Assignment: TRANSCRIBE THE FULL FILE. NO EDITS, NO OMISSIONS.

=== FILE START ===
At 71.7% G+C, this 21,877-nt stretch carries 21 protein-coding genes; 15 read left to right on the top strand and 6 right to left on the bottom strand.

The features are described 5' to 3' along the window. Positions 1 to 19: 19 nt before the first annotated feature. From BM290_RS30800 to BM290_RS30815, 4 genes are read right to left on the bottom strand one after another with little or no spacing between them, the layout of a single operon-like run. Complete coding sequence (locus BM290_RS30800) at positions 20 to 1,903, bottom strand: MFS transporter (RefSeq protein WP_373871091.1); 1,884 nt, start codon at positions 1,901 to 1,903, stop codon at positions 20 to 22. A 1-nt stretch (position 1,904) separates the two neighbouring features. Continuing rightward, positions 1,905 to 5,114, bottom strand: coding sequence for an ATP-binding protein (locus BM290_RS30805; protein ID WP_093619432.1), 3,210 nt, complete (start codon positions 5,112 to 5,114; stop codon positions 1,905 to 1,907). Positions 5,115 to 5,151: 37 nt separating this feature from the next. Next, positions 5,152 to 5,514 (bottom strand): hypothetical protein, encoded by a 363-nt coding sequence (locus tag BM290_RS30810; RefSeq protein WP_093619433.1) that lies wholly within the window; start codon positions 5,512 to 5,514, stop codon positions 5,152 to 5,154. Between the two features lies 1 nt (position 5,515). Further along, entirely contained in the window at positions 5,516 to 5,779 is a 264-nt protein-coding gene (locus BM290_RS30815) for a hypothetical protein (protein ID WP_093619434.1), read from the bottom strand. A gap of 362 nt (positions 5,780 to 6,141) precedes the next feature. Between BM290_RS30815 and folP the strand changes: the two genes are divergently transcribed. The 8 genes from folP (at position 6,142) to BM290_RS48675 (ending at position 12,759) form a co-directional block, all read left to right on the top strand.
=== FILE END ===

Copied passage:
At 71.7% G+C, this 21,877-nt stretch carries 21 protein-coding genes; 15 read left to right on the top strand and 6 right to left on the bottom strand.

The features are described 5' to 3' along the window. Positions 1 to 19: 19 nt before the first annotated feature. From BM290_RS30800 to BM290_RS30815, 4 genes are read right to left on the bottom strand one after another with little or no spacing between them, the layout of a single operon-like run. Complete coding sequence (locus BM290_RS30800) at positions 20 to 1,903, bottom strand: MFS transporter (RefSeq protein WP_373871091.1); 1,884 nt, start codon at positions 1,901 to 1,903, stop codon at positions 20 to 22. A 1-nt stretch (position 1,904) separates the two neighbouring features. Continuing rightward, positions 1,905 to 5,114, bottom strand: coding sequence for an ATP-binding protein (locus BM290_RS30805; protein ID WP_093619432.1), 3,210 nt, complete (start codon positions 5,112 to 5,114; stop codon positions 1,905 to 1,907). Positions 5,115 to 5,151: 37 nt separating this feature from the next. Next, positions 5,152 to 5,514 (bottom strand): hypothetical protein, encoded by a 363-nt coding sequence (locus tag BM290_RS30810; RefSeq protein WP_093619433.1) that lies wholly within the window; start codon positions 5,512 to 5,514, stop codon positions 5,152 to 5,154. Between the two features lies 1 nt (position 5,515). Further along, entirely contained in the window at positions 5,516 to 5,779 is a 264-nt protein-coding gene (locus BM290_RS30815) for a hypothetical protein (protein ID WP_093619434.1), read from the bottom strand. A gap of 362 nt (positions 5,780 to 6,141) precedes the next feature. Between BM290_RS30815 and folP the strand changes: the two genes are divergently transcribed. The 8 genes from folP (at position 6,142) to BM290_RS48675 (ending at position 12,759) form a co-directional block, all read left to right on the top strand.